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Solid-phase organik syntheses - Burdges K.

Burdges K. Solid-phase organik syntheses - John Wiley & Sons, 2000. - 283 p.
ISBN 0-471-22824-9
Download (direct link): phaseorganicsynthesis2000.pdf
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Solid-phase methods have also been used to generate similar para-substituted phenylacetylene oligomers.13 In these syntheses, complete generation of the target hexadecamer was shown to be viable for both solution-and solid-phase methods. However, the solid-phase method generated the target in higher yield (79% vs. 24% overall by solution phase), and the purification involved only one chromatographic step.
The potential of solid-phase methods for meta-substituted phenylacetylene oligomers was further investigated utilizing monomers with four different side chains (Figure 4.6).15 Monomers A and were synthesized on and cleaved from the support. As seen in Table 4.2, data for the brominated and trimethylsilylacetylated versions of the monomers demonstrate that the coupling and cleavage reactions proceed in high yield and
R
A 0-(n-C6H13)
C02-(n-C6Hl3)
'Bu D CN
for phenylacetylene monomers.
R
Figure 4.6. Side-chain variations
4.4. ILLUSTRATIVE APPLICATIONS 131
TABLE 4.2. Yields and Purities of Monomers A and and Heterooligomers A-D Formed on a Solid Phase
R
A 0-(n-C6H13)
C02-(n-C6Hi3)
ClBu
DCN
Monomer Yield (%) Purity0 (%)
I-A-Br 98 98
I-A-TMS 94 97
I-B-Br 90 95
I-B-TMS 98 94
^Monitored by HPLC analyses.
purity. Heterooligomers were also synthesized via a stepwise addition to the solid support giving dimers and hexamers in moderate yield and high purity by high-performance liquid chromatography (HPLC; Table 4.3).
Another method for preparation of higher oligomers takes advantage of site isolation on a solid phase.6 It proceeds via alternate addition of a pair of symmetrical difunctional monomers in a stepwise addition obviating the need for deprotection steps (Scheme 6). The sequence is extended one unit at a time, unlike solution approaches that tend to involve growth from both ends. This method has not yet been fully investigated, so it is difficult to speculate about its effectiveness or to foresee potential problems.
TABLE 4.3. Oligomers of Monomers A-C
Oligomer Yield (%) Purity (%)
I-A-A-TMS 84 95
I-A-B-TMS 88 94
I-B-A-TMS 76 91
I-B-B-TMS 75 96
I-B3-A3-TMS 48 92
I-(D-C)3-TMS 58 98
132
SOLID-PHASE SYNTHESIS OF SEQUENCE-SPECIFIC PHENYLACETYLENE OLIGOMERS
R .A, Qsr
Scheme 6.
Br
Br
*Bu
lBU
Bu
couple
cleave
Scheme 7.
4.4. ILLUSTRATIVE APPLICATIONS 133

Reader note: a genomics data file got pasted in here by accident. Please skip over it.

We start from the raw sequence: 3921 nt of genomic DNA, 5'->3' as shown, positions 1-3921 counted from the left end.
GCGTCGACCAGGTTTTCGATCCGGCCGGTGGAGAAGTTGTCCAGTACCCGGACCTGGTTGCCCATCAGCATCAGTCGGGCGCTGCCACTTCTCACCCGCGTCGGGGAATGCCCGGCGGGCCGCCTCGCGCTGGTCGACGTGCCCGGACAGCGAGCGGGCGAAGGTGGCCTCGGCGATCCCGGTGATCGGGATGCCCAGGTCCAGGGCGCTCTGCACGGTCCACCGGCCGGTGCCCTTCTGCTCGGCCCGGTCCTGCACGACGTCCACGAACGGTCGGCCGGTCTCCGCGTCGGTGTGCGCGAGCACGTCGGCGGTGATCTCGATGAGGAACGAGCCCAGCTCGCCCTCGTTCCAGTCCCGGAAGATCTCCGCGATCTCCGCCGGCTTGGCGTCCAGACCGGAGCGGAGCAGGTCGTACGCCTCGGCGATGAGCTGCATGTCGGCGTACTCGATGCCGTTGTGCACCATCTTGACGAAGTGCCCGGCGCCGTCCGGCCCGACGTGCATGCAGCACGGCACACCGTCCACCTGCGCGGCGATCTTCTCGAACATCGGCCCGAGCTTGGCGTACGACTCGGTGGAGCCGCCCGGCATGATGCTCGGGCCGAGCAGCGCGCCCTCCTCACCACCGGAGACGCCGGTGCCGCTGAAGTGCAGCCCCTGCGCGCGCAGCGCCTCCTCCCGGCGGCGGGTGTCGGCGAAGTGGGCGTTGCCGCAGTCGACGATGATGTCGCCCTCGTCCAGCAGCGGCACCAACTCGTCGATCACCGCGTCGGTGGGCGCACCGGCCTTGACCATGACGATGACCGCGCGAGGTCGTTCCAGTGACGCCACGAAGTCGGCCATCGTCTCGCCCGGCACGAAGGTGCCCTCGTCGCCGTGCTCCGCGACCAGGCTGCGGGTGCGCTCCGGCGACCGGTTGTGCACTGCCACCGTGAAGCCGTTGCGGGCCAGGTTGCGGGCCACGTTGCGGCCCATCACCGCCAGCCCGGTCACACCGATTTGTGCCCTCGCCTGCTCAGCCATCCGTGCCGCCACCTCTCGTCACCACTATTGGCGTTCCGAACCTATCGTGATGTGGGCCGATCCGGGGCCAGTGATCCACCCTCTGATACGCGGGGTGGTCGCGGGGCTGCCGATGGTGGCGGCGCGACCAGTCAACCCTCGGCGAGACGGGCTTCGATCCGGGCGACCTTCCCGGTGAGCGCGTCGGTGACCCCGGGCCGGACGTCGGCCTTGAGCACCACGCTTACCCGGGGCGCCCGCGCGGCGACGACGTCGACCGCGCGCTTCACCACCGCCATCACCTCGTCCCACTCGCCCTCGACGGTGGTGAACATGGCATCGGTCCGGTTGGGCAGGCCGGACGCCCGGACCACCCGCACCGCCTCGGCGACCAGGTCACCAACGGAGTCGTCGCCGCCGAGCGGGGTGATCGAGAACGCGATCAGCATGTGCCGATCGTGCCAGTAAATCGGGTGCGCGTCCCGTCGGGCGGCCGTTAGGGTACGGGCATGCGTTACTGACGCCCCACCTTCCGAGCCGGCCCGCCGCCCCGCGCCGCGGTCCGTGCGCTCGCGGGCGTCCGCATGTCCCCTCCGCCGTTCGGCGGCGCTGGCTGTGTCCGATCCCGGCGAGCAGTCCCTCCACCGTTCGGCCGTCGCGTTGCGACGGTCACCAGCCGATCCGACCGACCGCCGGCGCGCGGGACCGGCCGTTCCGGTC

TABLE 4.4. Solution- and Solid-Phase Synthesis of Dendrimers
Generation Dendrimer Solution-Phase Solid-Phase Yield
Yield (%) (%)
0 I-M3-(tBu)4 88 85
1 -7-0)8 82 80
2 I_M15-(lBu)16 84 78
3 -31-(1)32 81 77
4 I-M63-(lBu)64 85 68
4.4.2. Dendrimers
Branched phenylacetylene monomers can be used to construct dendrimers on supports. This was accomplished using a triazene tether as a focal point, the reaction triad outlined above, and an AB2 monomer, as seen in Scheme 7.16 As in similar solution-phase convergent dendrimer syntheses, the first step was to prime the periphery of the dendrimer with r-butyl groups by di-coupling of a triazene-tethered dibromoaryl monomer with (di-^-butyl-phenyl)acetylene. In this and all subsequent coupling steps, an excess amount of the monodendron acetylene was used to drive the reaction to completion. The reagents and catalysts were washed away and the excess monodendron was recovered. At the end of the first step, the tri-aryl dendron I-M3-(Y-Bu)4 was cleaved from the support (M represents the dendritic monomer unit). Two equivalents of this product were then coupled with the triazene-tethered di-acetylene aryl monomer to produce the heptaaryl dendron I-M7-(Y-Bu)8.
The process shown above was repeated for up to four cycles and the data obtained for these syntheses are shown in Table 4.4. A significant amount of monocoupling occurred during the fourth generation, and all attempts to drive this reaction to completion failed. This was likely due to congestion of the growing dendrimer within the resin cavities. Consistent with this, the fourth-generation dendrimer was obtained when a lower resin loading was used. Overall, dendrons up to the third generation can be made in gram quantities. Yields were slightly lower than for comparable solution-phase approaches, but purification was much easier.
4.4.3. Hyperbranched Polymers
A hyperbranched polymerization from solid support was developed as a one-pot synthesis for branched polymers that mimic dendrimers (Scheme
SOLID-PHASE SYNTHESIS OF SEQUENCE-SPECIFIC PHENYLACETYLENE OLIGOMERS
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